A changing culture? Qualitative methods teaching in U.K. psychology

Stephen Gibson*, Cath Sullivan

*Corresponding author for this work

Research output: Contribution to journalArticlepeer-review

9 Citations (Scopus)


This paper surveys the landscape of qualitative methods teaching in U.K. psychology. First, we provide an overview of the administrative framework for this teaching and highlight the positive development that is the stipulation by key national bodies that undergraduate psychology programs should teach qualitative methods. Second, we discuss an attempt to meet the needs for training and resources that resulted from these stipulations and note how recent changes in the higher education funding landscape have made it more difficult to meet these needs. Third, we review literature on the teaching of qualitative methods in U.K. psychology departments and note the relative paucity of studies addressing this issue. In conclusion, we suggest that the key issue remains the stubbornness of the "quantitative culture" in many departments. The official bureaucratic infrastructure of U.K. psychology teaching may now mandate that qualitative methods be taught, but the tentative conclusions that can be drawn from what literature there is suggest that this obscures various practices at the departmental level, with many programs still providing little more than tokenistic engagement with qualitative methods.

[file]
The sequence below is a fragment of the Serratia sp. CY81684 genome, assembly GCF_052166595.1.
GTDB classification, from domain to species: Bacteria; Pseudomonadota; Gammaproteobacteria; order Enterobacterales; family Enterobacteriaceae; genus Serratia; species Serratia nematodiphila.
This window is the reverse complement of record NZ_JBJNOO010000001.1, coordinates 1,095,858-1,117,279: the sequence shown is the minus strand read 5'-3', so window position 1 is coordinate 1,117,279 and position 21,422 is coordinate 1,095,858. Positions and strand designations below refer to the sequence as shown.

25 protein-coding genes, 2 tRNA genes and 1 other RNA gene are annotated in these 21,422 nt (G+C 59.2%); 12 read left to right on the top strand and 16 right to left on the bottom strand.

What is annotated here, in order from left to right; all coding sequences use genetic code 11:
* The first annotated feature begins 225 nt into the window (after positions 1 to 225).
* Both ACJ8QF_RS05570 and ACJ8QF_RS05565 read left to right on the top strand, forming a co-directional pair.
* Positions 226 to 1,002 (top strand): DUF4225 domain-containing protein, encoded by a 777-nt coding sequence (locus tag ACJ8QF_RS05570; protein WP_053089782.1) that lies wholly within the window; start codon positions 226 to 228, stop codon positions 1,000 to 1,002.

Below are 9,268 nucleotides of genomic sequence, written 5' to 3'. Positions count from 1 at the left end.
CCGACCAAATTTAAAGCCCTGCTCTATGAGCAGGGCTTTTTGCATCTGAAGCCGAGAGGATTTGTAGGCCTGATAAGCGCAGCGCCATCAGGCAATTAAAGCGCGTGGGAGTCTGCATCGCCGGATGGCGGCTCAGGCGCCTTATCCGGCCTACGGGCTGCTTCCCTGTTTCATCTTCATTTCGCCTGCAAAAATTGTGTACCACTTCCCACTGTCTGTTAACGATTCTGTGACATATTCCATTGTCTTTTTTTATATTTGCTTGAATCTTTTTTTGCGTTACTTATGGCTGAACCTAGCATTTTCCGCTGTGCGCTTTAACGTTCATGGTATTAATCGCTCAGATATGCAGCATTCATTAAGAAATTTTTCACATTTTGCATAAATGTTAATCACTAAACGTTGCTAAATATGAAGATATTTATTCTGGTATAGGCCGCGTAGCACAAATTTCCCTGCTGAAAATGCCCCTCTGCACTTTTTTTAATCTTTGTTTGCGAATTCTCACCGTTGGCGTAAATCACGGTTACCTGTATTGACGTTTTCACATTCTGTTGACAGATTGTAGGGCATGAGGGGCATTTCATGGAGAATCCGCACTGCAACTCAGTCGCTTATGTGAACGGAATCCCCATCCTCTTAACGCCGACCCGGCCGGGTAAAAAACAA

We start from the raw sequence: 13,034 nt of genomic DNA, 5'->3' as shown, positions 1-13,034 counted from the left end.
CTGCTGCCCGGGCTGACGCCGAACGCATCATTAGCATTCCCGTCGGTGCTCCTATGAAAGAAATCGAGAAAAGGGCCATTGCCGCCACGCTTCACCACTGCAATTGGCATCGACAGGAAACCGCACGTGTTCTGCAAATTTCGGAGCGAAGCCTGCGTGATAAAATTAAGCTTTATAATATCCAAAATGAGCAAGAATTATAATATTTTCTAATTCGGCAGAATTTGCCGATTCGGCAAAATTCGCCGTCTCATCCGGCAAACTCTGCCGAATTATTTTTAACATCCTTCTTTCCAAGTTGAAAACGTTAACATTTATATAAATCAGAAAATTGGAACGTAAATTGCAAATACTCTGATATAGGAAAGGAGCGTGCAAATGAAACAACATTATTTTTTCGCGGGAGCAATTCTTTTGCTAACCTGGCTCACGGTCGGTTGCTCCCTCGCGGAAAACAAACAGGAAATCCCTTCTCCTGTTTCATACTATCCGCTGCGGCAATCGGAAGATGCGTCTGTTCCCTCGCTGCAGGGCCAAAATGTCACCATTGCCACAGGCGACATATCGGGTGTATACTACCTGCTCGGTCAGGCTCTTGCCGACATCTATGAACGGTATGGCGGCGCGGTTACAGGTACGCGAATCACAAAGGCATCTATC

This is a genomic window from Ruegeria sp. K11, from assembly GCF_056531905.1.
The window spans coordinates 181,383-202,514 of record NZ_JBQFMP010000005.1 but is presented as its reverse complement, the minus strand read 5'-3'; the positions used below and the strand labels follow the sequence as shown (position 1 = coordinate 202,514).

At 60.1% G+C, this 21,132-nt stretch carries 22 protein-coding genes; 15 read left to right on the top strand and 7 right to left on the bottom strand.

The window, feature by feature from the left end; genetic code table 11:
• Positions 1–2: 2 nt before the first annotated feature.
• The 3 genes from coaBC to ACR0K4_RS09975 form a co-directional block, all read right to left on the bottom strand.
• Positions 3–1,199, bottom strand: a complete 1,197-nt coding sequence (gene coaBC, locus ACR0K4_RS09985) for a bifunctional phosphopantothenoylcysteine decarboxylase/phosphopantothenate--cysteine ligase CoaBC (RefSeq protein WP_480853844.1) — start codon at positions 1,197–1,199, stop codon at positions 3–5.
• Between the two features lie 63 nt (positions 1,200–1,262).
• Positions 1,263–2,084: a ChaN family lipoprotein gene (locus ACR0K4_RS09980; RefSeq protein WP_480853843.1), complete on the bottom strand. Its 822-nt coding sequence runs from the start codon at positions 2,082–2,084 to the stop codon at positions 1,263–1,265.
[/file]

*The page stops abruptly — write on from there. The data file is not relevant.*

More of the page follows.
Original languageEnglish
Pages (from-to)197-206
Number of pages10
JournalQualitative Psychology
Issue number2
Publication statusPublished - 1 Aug 2018


  • Pedagogy
  • Qualitative methods
  • Teaching
  • United Kingdom

ASJC Scopus subject areas

  • General Psychology


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